Tri-State transmission planning focused on member value
As a G&T cooperative, Tri-State is committed to providing power to its 44 member systems to ensure that the lights are on with each flip of the switch. An integral part of that commitment involves the transmitting of power to the member co-ops over a safe, reliable transmission system. Tri-State currently owns more than 5,000 miles of transmission line and, with a number of projects underway and being planned for the future, transmission planning activities continue to take center stage in meeting the needs of its members.
Current transmission planning efforts focus on four main factors affecting Tri-State’s system – growth, reliability, requests to interconnect to Tri-State’s network and addressing aging facilities. According to Joel Bladow, senior vice president of transmission, these key areas are driving transmission planning while Tri-State continues to focus on the long-term needs of its members.
Presently, Tri-State has 46 applications in various stages of development for new or modified points of delivery from members and 67 pending requests in its interconnect queue, totaling more than 14,000 megawatts of potential new generation. These requests come from members and resource developers across all four states in Tri-State’s service territory.
“We want to make sure we’re building the right system while reducing risk to members and working collaboratively with other utilities,” he said. “Also we are looking at the long-term transmission needs of the region and planning to meet many goals, including reliably meeting our members’ needs and creating opportunity for renewable energy development.”
Toward that end, Tri-State is considering a potential partnership with Xcel Energy for a transmission project that would reach from the San Luis Valley to Pueblo County in southern Colorado. Tri-State identified the project to improve system reliability in the region, while Xcel has requirements under Colorado Senate Bill 100 to develop transmission to designated renewable energy zones. The proposed alliance with Xcel facilitates the export of future solar resources from the valley and provides a more robust transmission infrastructure to meet growth in southern Colorado.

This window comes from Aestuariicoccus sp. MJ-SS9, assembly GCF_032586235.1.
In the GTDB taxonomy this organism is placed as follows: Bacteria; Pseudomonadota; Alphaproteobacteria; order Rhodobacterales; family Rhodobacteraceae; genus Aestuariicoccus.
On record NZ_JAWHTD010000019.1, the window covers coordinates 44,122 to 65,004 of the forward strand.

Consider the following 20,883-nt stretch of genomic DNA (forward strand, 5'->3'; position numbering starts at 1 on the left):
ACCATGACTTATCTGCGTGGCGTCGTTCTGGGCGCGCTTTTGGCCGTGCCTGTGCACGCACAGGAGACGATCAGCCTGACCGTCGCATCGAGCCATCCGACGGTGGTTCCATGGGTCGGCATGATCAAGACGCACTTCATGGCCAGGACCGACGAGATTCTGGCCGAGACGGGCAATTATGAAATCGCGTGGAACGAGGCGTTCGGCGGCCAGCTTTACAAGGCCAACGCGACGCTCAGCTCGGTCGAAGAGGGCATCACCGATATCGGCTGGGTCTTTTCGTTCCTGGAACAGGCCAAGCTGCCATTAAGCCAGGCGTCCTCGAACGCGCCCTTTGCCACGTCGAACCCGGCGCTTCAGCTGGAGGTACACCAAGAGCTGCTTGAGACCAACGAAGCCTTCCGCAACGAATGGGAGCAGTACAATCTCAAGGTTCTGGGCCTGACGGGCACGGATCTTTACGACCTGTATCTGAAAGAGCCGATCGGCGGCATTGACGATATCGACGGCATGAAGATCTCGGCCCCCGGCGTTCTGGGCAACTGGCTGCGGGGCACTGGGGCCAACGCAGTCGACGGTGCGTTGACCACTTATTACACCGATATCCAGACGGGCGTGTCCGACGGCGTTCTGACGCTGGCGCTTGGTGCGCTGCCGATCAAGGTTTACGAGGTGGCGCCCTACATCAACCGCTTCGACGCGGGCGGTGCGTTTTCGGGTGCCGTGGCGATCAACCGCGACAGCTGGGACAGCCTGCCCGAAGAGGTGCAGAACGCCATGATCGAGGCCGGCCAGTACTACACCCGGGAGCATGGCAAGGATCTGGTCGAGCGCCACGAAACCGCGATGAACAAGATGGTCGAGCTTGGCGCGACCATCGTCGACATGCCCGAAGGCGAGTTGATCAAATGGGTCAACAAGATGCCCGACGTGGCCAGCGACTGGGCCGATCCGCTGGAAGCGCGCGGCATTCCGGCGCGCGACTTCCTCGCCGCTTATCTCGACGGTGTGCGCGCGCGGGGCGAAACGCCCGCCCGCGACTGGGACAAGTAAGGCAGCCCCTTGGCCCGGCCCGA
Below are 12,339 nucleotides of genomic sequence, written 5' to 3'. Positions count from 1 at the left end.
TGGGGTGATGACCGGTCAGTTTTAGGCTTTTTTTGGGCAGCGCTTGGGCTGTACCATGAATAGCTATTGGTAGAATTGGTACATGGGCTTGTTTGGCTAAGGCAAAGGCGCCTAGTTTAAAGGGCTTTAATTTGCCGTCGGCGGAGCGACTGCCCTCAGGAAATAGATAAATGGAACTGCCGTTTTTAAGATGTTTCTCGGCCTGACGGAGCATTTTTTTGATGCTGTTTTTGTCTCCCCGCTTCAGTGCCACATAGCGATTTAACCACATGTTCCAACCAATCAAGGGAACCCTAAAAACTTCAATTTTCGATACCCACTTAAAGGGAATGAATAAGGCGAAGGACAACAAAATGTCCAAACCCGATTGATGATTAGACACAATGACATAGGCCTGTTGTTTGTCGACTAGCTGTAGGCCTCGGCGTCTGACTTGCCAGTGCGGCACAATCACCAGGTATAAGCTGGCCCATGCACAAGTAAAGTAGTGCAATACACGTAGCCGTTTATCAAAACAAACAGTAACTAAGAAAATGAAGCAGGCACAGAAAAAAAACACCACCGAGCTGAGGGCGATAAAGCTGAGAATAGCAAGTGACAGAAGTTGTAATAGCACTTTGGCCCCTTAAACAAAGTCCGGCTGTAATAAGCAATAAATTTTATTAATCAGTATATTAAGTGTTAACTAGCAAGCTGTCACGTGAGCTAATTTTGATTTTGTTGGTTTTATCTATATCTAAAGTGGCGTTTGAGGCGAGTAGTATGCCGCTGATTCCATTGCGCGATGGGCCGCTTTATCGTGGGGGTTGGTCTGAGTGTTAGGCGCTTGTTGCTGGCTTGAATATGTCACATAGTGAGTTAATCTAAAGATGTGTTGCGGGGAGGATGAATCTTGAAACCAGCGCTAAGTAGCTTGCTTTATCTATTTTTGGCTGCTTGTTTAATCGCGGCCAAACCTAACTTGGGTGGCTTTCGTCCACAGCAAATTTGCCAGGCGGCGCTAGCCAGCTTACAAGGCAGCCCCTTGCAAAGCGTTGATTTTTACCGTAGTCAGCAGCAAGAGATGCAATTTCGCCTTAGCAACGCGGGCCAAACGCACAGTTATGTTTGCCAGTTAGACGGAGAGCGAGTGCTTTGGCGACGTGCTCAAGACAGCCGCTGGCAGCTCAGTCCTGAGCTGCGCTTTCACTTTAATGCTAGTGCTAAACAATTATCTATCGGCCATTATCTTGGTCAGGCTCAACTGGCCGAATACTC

Another critical area affecting Tri-State’s transmission planning is that of system rebalancing. Current baseload resources are located in western Colorado, Wyoming, New Mexico and Arizona, while Tri-State’s largest load requirements lie in eastern Colorado. Building baseload on the eastern side of Tri-State’s system, through development of the Holcomb plant in Kansas and the Colorado Power Project near Holly, Colo., would not only supply power to areas in need in eastern Colorado, but put needed generation closer to its load source.
“This combination would reduce transmission costs while freeing up generation resources in western Colorado, New Mexico and Wyoming to serve growing loads in those regions, ultimately creating a more balanced and efficient power supply system,” said Bladow.
Long-term transmission goals at Tri-State involve the integration across the region with open markets and continued stability to the transmission system as a whole. The plan could include Tri-State’s involvement in two “extra large” regional transmission projects that are in the preliminary stages – the High Plains Express and Sun Zia Southwest projects. In addition to strengthening regional reliability, these new power paths would allow the delivery of renewables throughout the eastern portion of Tri-State’s system, and into Arizona and possible markets in California.
Above all, Bladow said Tri-State’s top priority remains to safely and reliably deliver on the core mission work required to serve the association’s 44 member systems.
“We can’t forget about our day-to-day jobs,” he said. “We have a huge system with 5,000 miles of line and hundreds of substations, so it’s critical that we keep safety and the reliability to our members our top priority.”
Updated: September 22, 2008